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What I Want You to Understand About My Dissociative Identity Disorder

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Editor’s Note: If you’ve experienced sexual abuse or assault, the following post could be potentially triggering. You can contact the National Sexual Assault Telephone Hotline at 1-800-656-4673.

I have dissociative identity disorder (DID), which many people don’t seem to understand and seem to be terrified of. I guess I understand the not understanding part, as it is often hard for those of us who have it to understand ourselves.

I want to tell you about my experience, to see if I can help bring any clarity to the understanding and fear of this disorder.

I grew up in an alcoholic and extremely abusive home. Sexual abuse, violence, religious abuse and neglect were part of my everyday childhood. I am not going into detail here about the child abuse I endured, because that is a whole other topic. I just need you to accept I endured a horrific childhood that wouldn’t be imaginable to most people, so I can stay focused on trying to explain the DID.

Growing up, I didn’t have a manual to tell me how to deal with the amount of trauma I experienced, but I was lucky enough to have a resilient brain to help me survive it.

As a child, I was often in overwhelming abusive situations my brain simply couldn’t process at that developmental point in my life. So, my brain ended up splitting off into what I call different “parts” or personalities to handle all the trauma and other things I was expected to handle.

For instance, I had parts who would handle being sexually abused through the night, and other parts whose job it was to go to school the next day and pretend like everything was normal. I have parts who hold specific traumatic memories, and other parts who hold the feelings that go with those memories. I have parts who function just fine in the world but will tell you they can do so because they did not experience the trauma themselves. For them, it is like it did not happen.

I have parts who have their own friends and socialize very differently. The outside world that might notice this chalk it up to mood swings, which I find very funny.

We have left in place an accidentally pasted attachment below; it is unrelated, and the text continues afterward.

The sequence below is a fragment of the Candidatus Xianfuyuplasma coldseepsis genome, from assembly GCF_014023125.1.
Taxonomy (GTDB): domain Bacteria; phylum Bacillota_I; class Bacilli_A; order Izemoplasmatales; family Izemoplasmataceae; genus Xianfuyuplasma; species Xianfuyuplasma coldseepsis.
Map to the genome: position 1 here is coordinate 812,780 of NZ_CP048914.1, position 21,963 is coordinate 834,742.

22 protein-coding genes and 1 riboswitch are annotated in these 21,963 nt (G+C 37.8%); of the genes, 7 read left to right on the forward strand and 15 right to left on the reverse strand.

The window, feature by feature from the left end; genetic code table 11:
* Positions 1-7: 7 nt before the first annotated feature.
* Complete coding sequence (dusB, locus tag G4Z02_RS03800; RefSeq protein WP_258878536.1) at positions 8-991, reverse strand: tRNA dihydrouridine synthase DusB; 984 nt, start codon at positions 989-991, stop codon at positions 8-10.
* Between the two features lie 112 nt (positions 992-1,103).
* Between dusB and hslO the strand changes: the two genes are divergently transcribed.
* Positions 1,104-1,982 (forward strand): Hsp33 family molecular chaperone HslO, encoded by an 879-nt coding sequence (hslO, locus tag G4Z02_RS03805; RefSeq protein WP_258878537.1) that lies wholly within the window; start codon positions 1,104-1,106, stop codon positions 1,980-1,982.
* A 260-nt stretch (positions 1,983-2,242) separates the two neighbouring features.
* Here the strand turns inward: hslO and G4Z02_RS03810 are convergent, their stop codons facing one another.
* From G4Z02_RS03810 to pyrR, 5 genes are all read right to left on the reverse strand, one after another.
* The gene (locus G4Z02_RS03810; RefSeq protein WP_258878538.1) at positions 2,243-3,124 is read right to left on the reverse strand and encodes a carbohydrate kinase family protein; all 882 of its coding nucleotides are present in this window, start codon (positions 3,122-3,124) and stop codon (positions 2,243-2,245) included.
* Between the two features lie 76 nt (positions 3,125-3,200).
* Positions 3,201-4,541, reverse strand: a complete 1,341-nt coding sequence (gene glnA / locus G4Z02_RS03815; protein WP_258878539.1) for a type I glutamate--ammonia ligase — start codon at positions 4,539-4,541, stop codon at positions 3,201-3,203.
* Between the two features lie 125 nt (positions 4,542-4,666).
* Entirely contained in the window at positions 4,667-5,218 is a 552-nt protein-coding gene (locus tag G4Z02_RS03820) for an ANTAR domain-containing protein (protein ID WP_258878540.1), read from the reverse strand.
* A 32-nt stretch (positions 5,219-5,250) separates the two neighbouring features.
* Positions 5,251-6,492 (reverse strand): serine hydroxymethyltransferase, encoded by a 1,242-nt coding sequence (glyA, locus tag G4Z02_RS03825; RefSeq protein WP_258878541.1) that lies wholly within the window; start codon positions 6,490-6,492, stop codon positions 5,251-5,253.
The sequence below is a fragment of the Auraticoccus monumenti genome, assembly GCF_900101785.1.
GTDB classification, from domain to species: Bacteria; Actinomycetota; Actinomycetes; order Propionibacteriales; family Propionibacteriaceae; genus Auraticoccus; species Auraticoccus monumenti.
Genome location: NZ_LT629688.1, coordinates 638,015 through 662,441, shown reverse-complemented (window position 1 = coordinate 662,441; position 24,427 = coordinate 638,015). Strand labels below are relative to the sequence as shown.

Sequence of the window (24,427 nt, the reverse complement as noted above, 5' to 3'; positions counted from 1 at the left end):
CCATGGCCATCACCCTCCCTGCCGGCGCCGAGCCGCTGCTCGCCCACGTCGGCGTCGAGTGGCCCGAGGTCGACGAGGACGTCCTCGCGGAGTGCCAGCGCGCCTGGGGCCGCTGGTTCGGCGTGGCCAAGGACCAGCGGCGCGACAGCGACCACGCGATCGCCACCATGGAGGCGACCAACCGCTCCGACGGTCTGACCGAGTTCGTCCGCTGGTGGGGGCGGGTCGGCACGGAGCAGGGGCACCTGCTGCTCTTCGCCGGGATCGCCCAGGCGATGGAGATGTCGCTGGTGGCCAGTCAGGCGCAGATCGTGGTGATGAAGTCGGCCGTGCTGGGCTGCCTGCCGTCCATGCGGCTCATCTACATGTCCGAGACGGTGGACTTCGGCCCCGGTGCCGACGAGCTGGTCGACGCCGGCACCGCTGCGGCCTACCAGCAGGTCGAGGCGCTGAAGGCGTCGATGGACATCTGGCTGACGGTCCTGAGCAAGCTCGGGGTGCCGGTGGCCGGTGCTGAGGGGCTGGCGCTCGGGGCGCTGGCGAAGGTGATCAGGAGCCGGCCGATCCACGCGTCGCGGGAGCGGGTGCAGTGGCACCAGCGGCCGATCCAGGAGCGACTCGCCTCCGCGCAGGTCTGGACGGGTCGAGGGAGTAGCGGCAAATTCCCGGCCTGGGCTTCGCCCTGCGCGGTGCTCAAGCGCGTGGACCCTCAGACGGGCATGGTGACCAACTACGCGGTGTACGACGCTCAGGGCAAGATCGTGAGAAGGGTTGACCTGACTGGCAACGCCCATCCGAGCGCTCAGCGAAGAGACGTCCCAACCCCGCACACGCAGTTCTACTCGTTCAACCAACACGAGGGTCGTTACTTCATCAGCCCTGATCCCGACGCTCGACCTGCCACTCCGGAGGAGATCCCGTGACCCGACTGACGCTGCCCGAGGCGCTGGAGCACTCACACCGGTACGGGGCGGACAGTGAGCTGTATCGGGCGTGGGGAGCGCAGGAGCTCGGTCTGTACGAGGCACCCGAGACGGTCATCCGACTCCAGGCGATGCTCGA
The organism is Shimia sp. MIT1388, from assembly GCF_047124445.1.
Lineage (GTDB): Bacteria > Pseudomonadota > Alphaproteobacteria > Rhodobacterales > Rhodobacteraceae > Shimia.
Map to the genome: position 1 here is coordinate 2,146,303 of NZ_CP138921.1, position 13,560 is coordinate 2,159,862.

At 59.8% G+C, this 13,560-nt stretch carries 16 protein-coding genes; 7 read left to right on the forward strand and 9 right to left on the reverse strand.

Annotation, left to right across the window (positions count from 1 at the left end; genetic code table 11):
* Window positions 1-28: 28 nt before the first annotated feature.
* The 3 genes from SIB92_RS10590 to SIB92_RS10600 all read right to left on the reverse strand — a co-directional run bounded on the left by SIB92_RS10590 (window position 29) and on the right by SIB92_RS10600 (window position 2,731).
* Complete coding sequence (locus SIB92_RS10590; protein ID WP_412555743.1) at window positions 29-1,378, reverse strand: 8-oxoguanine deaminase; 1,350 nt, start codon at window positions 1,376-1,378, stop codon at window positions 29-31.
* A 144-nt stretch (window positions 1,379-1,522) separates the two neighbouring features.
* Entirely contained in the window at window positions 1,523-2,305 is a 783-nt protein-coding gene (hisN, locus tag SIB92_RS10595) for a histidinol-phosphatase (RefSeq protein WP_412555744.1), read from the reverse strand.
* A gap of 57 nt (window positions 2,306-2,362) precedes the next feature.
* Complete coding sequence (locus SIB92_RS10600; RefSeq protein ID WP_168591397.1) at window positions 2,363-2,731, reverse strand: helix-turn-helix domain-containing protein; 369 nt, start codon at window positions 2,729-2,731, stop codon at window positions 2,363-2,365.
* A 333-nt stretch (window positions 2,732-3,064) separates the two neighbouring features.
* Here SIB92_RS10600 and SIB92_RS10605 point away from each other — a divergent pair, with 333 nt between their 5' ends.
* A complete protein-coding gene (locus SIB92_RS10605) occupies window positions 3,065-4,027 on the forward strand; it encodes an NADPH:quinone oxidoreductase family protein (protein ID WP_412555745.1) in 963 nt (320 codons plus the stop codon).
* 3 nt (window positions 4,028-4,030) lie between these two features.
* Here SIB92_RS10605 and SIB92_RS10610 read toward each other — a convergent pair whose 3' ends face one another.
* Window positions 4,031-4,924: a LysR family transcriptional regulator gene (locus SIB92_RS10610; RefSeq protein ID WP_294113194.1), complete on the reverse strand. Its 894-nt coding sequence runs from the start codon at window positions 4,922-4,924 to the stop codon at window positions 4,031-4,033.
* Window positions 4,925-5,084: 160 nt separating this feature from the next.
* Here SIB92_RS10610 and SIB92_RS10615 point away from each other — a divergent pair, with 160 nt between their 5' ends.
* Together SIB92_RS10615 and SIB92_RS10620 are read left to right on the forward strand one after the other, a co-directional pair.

My parts are evolved enough to know they all share the same body, but my parts also each see themselves as a separate person living in this body. Most of them see themselves as much younger than the biological age of the body, which often creates a lot of confusion for all of us as the body is aging.

My parts are very different — some even have different names, ages, genders, sexual orientations, religions, are vegetarians, meat eaters, happy, depressed, cognitively impaired, brilliant, social, agoraphobic, and on and on.

Most people don’t seem to know how to look at me and understand, depending on which part is out, the essence of who I am shifts to that different person. One moment I can be experiencing the world through the lens of a successful and bright 40-year-old woman, and something may trigger me to shift to an 8-year-old boy who is afraid of everything — who has trouble navigating the world and trusting anyone.

My life is challenging on a daily basis. Amnesia and psychiatric symptoms like anxiety, depression, suicidal ideation, self-harm and post-traumatic stress disorder (PTSD) are my biggest struggles. These symptoms are fairly common for those of us navigating DID.

Many people don’t believe it is possible for someone to truly be this way, but the truth is, the brain is an amazing thing; there are thousands and thousands of us on Facebook alone who all seem to have a similar way of living in the world like this as adults, yet we have never met each other in person. We couldn’t have come up with some collaborative scheme to fake this for reasons that would only benefit those accused of child abuse.

I have had this diagnosis for 28 years and it has been confirmed by multiple experts (this fact seems to be important to people, so I put it in). In the 28 years of knowing about this diagnosis of DID, I have worked hard to have some semblance of a life and to get better.